Radioactive Emissions from Vermont Yankee Should Scare Us All!
by Hattie Nestel
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  Radioactivity is not discernible through our usual senses of taste, hearing, sight, smell, or touch. The Vermont Yankee nuclear reactor, five miles from Massachusetts and New Hampshire borders in southern Vermont endangers all three states. Populations in all three states are vulnerable to the radioactive emissions generated by Vermont Yankee and the radioactive on-site waste.

  "Each day, a nuclear reactor releases more than 100 chemicals into the air," states Joseph Mangano, national coordinator of the Radiation and Public Health Project. "These chemicals, which are created only in nuclear weapons and nuclear reactors, are radioactive and cause cancer by damaging cells. After entering the body through breathing and food, each chemical affects the body in a different way. Iodine 131 attacks the thyroid gland, strontium 90 seeks out bone and cesium 137 disperses throughout soft tissues. The fetus and infant with undeveloped immune systems and rapidly dividing cells are most affected."

  Hearings were held by the Nuclear Regulatory Commission, NRC, last week in Brattleboro, at which everyone was assured, Vermont Yankee is so safe that it should be relicensed for another twenty to forty years.

  What will become of the waste? Vermont Yankee's spent fuel pool is dangerously overcrowded and at seventy feet in the air under a simple tin roof hardly safe. Exposure to spent fuel means instant death. The Yucca Mountain Federal repository has been deemed geologically unstable and despite costing over $9 billion dollars over the past twenty years is now being scrapped as a possible radioactive waste repository.

  The NRC also tells us not to worry. Our insurance companies disagree and will not cover our homes or businesses for any damage or losses as a result of a nuclear accident. If an accident should occur, it is estimated that as many as 25,000 square miles could be rendered uninhabitable. Evacuation plans only apply to a ten mile area, and at that are inadequate and flawed. Most of us have no sirens in our communities, no potassium iodide pills and no plan in place.

  Each day Vermont Yankee takes in 20,000 gallons per minute from the Connecticut River. Only 5,000 gallons return to the river. If global warming reduces the flow of water in the Connecticut River, Vermont Yankee cannot cool its hot reactor core. Should that not give us pause?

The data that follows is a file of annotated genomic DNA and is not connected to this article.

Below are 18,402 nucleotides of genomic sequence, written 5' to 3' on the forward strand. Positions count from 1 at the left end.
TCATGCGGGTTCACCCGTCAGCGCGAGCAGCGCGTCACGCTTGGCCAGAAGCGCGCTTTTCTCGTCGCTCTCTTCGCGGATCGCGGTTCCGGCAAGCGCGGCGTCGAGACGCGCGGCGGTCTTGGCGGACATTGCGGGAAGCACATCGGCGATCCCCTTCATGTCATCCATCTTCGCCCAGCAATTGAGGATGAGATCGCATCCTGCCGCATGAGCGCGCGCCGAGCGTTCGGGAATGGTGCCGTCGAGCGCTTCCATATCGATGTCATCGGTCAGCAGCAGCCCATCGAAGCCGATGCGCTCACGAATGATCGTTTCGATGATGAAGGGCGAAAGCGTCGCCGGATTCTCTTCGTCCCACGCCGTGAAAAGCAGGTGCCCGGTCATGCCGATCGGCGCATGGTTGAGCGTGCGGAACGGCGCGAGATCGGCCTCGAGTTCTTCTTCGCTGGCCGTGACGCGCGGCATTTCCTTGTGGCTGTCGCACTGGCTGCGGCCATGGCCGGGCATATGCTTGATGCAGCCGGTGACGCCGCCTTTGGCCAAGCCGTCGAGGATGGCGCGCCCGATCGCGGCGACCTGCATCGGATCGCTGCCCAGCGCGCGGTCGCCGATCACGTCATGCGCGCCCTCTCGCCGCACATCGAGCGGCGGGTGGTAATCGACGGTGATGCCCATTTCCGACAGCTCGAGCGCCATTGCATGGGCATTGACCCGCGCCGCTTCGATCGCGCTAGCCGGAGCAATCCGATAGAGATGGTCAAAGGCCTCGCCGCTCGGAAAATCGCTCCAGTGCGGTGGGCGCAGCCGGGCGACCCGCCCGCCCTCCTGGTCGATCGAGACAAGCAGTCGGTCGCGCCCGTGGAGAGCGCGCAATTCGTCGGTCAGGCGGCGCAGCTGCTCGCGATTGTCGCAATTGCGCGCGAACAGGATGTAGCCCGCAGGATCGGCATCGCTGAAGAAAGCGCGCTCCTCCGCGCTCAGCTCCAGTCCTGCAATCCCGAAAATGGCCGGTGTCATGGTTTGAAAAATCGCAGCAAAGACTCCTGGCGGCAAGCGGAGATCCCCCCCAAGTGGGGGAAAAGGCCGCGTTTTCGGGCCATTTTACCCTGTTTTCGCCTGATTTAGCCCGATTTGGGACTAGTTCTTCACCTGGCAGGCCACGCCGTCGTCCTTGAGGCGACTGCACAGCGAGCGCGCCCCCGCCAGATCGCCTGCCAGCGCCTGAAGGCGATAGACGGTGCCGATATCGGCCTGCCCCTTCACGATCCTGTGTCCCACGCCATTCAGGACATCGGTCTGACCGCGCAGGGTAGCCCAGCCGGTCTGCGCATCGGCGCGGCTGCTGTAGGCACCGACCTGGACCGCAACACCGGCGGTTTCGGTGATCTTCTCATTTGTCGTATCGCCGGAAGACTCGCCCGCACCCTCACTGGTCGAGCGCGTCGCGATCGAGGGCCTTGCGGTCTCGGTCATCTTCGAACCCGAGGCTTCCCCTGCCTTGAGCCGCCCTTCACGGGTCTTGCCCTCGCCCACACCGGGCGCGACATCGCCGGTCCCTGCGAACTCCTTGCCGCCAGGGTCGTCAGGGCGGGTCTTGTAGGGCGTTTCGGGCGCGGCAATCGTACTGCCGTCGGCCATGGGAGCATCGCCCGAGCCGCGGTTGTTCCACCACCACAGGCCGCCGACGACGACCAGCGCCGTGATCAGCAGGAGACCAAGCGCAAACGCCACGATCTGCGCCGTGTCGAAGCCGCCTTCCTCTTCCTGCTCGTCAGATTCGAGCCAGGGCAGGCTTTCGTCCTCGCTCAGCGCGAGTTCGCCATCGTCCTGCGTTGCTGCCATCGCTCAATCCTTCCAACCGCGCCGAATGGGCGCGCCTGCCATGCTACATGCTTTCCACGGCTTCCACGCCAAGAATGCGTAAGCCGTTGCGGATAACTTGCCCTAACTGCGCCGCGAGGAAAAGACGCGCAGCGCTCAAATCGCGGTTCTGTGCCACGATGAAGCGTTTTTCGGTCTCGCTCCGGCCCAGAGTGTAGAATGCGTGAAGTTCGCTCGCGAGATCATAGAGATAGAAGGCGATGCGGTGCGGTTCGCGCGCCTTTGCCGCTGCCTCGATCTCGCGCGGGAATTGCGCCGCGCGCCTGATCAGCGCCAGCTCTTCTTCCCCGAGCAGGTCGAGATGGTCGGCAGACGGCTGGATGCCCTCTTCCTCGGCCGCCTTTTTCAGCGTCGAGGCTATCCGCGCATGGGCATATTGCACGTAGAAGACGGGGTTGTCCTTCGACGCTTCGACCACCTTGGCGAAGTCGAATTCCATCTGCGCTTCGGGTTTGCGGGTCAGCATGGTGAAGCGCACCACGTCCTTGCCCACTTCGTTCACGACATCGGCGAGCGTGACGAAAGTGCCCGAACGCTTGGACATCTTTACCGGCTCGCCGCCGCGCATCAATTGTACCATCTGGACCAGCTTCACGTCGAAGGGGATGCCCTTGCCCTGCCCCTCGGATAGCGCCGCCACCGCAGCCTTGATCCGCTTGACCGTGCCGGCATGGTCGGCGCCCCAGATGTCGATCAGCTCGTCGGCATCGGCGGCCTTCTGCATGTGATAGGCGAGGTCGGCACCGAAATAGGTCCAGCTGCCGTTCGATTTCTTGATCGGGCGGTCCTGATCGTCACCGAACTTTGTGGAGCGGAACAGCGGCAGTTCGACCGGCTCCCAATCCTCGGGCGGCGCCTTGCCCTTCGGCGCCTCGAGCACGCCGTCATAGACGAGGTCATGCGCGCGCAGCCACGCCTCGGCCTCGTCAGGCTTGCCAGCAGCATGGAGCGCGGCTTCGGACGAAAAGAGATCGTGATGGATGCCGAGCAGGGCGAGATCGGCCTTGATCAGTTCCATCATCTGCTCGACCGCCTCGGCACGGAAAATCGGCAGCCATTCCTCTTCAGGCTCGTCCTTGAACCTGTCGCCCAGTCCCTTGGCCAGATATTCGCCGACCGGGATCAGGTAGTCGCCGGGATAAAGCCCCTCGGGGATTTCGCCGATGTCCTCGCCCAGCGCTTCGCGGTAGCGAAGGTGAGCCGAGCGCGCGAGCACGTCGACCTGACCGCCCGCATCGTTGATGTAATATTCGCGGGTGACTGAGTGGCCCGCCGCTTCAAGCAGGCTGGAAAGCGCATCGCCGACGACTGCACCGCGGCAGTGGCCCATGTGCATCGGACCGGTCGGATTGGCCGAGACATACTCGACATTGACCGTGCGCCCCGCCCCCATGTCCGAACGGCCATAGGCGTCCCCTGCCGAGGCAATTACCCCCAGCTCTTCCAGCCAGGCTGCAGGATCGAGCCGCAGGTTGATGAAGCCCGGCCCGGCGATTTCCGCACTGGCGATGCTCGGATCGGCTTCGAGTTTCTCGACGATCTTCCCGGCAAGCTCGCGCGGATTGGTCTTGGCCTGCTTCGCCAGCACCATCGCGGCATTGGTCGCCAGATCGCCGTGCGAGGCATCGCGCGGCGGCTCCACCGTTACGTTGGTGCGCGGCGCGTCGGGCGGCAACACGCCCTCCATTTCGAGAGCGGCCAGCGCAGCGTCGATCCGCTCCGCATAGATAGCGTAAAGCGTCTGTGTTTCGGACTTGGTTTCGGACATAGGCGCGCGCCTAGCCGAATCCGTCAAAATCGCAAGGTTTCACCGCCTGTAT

Radioactive elements from a nuclear reactor enter water of adjoining rivers or lakes or are released into the air. Airborne releases can land in agricultural fields hundreds or even thousands of miles away from their source.

  Unwitting farmers or their customers have little knowledge that foods or livestock are grown or graze on contaminated soil. Ingesting contaminated crops or animal products can cause leukemia, thyroid diseases, cancers, heart disease, infertility, Down Syndrome, spontaneous abortions, immune deficiency diseases, and congenital birth defects. These genetic mutations will be passed on to succeeding generations. We need comprehensive health surveys undertaken in reactor communities so we can know the impacts that radioactive releases are subjecting us to.

  Rosalie Bertell, a cancer research scientist, has spent much of her life studying low-level radiation including ten years writing a comprehensive book entitled, No Immediate Danger: Prognosis for a Radioactive Earth. She states that there is a general nuclear illiteracy in the U.S., " . . . only scientists are fully aware of the subtle cumulative nature of damage from low-level radiation."

  In the 2005 Biological Effects of Ionizing Radiation report, the National Academy of Sciences state that there is no safe level of exposure to radiation. However, the public is kept in the dark about ongoing radioactive emissions, the dangers they pose, and the health consequences suffered by exposed populations. Federal and local governing agencies subsidize and protect corporate interests rather than public health and safe sustainable energy options.

  At stake are another twenty to forty years of relicensing for both Vermont Yankee and Pilgrim. Forty-seven have already applied and received this extension from the Nuclear Regulatory Commission.

  Massachusetts Attorney General Martha Coakley has intervened in the Nuclear Regulatory Commissions relicensing proceedings for Vermont Yankee in Vernon, Vermont and the Pilgrim, in Plymouth, Ma. She has maintained that Entergy, owner of both reactors do an environmental assessment that will include an analysis of the vulnerability of the fuel pool to accidents as well as attacks. We need to thank AG Coakley and encourage her to appeal any rejection of her petition by the NRC to the 1st Circuit Appellate court. A similar case in the 9th Circuit court won!

  Resources: Nuclear Power is Not the Answer by Helen Caldicott, 2006 Insurmountable Risks: The Dangers of Using Nuclear Power to Combat Global Climate Change by Brice Smith, 2006 (publ. IEER)

  Join Citizens Awareness Network


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